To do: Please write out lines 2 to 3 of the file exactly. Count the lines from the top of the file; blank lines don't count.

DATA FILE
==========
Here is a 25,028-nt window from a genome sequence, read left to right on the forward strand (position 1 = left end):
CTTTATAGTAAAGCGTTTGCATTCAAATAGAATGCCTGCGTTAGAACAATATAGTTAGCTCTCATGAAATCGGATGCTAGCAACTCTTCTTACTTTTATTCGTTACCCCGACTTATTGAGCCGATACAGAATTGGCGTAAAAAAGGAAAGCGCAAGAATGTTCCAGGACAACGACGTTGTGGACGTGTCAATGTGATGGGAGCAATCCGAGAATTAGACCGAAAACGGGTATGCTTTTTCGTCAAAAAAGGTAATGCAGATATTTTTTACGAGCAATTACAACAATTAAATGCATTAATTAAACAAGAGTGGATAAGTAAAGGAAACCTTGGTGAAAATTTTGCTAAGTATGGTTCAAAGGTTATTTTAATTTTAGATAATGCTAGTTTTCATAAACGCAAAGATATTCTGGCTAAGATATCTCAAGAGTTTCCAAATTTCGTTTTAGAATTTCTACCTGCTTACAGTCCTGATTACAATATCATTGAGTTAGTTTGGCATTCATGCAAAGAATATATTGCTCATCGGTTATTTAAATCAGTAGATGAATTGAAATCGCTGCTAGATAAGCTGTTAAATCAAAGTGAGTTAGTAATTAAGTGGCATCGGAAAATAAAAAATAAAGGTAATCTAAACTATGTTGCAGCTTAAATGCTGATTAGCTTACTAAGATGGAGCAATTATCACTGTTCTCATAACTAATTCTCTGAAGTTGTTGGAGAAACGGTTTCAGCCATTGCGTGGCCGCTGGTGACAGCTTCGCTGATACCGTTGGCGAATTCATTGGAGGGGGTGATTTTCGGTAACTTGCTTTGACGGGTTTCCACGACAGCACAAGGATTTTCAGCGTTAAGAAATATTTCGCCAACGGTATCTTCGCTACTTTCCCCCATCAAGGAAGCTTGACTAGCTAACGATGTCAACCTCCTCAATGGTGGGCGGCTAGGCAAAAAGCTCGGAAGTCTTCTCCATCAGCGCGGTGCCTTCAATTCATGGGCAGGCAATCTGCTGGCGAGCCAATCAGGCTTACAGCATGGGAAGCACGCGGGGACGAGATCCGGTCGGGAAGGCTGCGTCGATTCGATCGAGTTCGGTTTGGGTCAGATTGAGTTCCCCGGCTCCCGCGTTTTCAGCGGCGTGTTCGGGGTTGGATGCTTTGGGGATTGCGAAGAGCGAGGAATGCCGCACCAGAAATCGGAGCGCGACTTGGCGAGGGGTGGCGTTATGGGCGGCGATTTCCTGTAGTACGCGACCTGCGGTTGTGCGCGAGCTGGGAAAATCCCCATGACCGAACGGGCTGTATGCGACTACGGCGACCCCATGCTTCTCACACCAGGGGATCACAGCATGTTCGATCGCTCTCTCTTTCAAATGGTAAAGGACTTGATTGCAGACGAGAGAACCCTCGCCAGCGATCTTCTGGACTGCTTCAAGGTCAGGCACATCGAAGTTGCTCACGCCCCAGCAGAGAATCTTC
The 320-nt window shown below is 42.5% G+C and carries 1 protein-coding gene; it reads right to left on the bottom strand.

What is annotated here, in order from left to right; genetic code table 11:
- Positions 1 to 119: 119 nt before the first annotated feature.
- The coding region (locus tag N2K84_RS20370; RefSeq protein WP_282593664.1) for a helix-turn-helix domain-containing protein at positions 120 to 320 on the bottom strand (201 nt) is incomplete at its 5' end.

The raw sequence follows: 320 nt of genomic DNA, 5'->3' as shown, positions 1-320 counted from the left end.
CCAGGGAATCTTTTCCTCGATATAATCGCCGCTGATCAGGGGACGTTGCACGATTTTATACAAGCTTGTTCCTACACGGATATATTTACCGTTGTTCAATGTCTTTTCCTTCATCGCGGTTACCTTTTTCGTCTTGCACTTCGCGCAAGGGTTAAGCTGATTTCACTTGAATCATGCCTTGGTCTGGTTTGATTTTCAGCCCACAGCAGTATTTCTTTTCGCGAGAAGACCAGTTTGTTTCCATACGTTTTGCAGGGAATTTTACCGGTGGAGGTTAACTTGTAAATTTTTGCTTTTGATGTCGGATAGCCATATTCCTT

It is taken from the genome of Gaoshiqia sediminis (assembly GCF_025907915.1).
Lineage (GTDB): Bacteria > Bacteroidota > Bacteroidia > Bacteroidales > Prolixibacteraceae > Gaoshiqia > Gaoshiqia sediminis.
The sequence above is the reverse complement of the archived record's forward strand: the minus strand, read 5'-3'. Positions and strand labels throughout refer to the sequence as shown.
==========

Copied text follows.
CTTTATAGTAAAGCGTTTGCATTCAAATAGAATGCCTGCGTTAGAACAATATAGTTAGCTCTCATGAAATCGGATGCTAGCAACTCTTCTTACTTTTATTCGTTACCCCGACTTATTGAGCCGATACAGAATTGGCGTAAAAAAGGAAAGCGCAAGAATGTTCCAGGACAACGACGTTGTGGACGTGTCAATGTGATGGGAGCAATCCGAGAATTAGACCGAAAACGGGTATGCTTTTTCGTCAAAAAAGGTAATGCAGATATTTTTTACGAGCAATTACAACAATTAAATGCATTAATTAAACAAGAGTGGATAAGTAAAGGAAACCTTGGTGAAAATTTTGCTAAGTATGGTTCAAAGGTTATTTTAATTTTAGATAATGCTAGTTTTCATAAACGCAAAGATATTCTGGCTAAGATATCTCAAGAGTTTCCAAATTTCGTTTTAGAATTTCTACCTGCTTACAGTCCTGATTACAATATCATTGAGTTAGTTTGGCATTCATGCAAAGAATATATTGCTCATCGGTTATTTAAATCAGTAGATGAATTGAAATCGCTGCTAGATAAGCTGTTAAATCAAAGTGAGTTAGTAATTAAGTGGCATCGGAAAATAAAAAATAAAGGTAATCTAAACTATGTTGCAGCTTAAATGCTGATTAGCTTACTAAGATGGAGCAATTATCACTGTTCTCATAACTAATTCTCTGAAGTTGTTGGAGAAACGGTTTCAGCCATTGCGTGGCCGCTGGTGACAGCTTCGCTGATACCGTTGGCGAATTCATTGGAGGGGGTGATTTTCGGTAACTTGCTTTGACGGGTTTCCACGACAGCACAAGGATTTTCAGCGTTAAGAAATATTTCGCCAACGGTATCTTCGCTACTTTCCCCCATCAAGGAAGCTTGACTAGCTAACGATGTCAACCTCCTCAATGGTGGGCGGCTAGGCAAAAAGCTCGGAAGTCTTCTCCATCAGCGCGGTGCCTTCAATTCATGGGCAGGCAATCTGCTGGCGAGCCAATCAGGCTTACAGCATGGGAAGCACGCGGGGACGAGATCCGGTCGGGAAGGCTGCGTCGATTCGATCGAGTTCGGTTTGGGTCAGATTGAGTTCCCCGGCTCCCGCGTTTTCAGCGGCGTGTTCGGGGTTGGATGCTTTGGGGATTGCGAAGAGCGAGGAATGCCGCACCAGAAATCGGAGCGCGACTTGGCGAGGGGTGGCGTTATGGGCGGCGATTTCCTGTAGTACGCGACCTGCGGTTGTGCGCGAGCTGGGAAAATCCCCATGACCGAACGGGCTGTATGCGACTACGGCGACCCCATGCTTCTCACACCAGGGGATCACAGCATGTTCGATCGCTCTCTCTTTCAAATGGTAAAGGACTTGATTGCAGACGAGAGAACCCTCGCCAGCGATCTTCTGGACTGCTTCAAGGTCAGGCACATCGAAGTTGCTCACGCCCCAGCAGAGAATCTTC
The 320-nt window shown below is 42.5% G+C and carries 1 protein-coding gene; it reads right to left on the bottom strand.